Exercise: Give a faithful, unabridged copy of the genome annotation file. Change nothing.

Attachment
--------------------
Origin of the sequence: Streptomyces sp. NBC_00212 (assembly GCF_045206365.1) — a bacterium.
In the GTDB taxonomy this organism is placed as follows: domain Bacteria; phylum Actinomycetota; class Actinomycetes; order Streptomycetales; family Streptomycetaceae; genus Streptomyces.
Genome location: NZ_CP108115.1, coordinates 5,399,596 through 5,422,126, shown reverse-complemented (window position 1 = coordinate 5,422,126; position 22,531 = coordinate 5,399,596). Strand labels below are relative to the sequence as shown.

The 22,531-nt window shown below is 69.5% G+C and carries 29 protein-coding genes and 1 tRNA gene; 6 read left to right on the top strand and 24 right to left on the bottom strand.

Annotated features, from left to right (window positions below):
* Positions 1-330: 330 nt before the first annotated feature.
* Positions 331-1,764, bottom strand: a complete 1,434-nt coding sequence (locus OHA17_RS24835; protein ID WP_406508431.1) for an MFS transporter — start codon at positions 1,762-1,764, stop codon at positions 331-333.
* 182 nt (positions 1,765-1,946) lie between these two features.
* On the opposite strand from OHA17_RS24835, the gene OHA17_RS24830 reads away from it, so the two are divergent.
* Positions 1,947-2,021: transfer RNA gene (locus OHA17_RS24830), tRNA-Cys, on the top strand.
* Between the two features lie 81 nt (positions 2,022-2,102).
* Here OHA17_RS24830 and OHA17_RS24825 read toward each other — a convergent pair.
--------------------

Origin of the sequence: Streptomyces sp. NBC_00212 (assembly GCF_045206365.1) — a bacterium.
In the GTDB taxonomy this organism is placed as follows: domain Bacteria; phylum Actinomycetota; class Actinomycetes; order Streptomycetales; family Streptomycetaceae; genus Streptomyces.
Genome location: NZ_CP108115.1, coordinates 5,399,596 through 5,422,126, shown reverse-complemented (window position 1 = coordinate 5,422,126; position 22,531 = coordinate 5,399,596). Strand labels below are relative to the sequence as shown.

The 22,531-nt window shown below is 69.5% G+C and carries 29 protein-coding genes and 1 tRNA gene; 6 read left to right on the top strand and 24 right to left on the bottom strand.

Annotated features, from left to right (window positions below):
* Positions 1-330: 330 nt before the first annotated feature.
* Positions 331-1,764, bottom strand: a complete 1,434-nt coding sequence (locus OHA17_RS24835; protein ID WP_406508431.1) for an MFS transporter — start codon at positions 1,762-1,764, stop codon at positions 331-333.
* 182 nt (positions 1,765-1,946) lie between these two features.
* On the opposite strand from OHA17_RS24835, the gene OHA17_RS24830 reads away from it, so the two are divergent.
* Positions 1,947-2,021: transfer RNA gene (locus OHA17_RS24830), tRNA-Cys, on the top strand.
* Between the two features lie 81 nt (positions 2,022-2,102).
* Here OHA17_RS24830 and OHA17_RS24825 read toward each other — a convergent pair.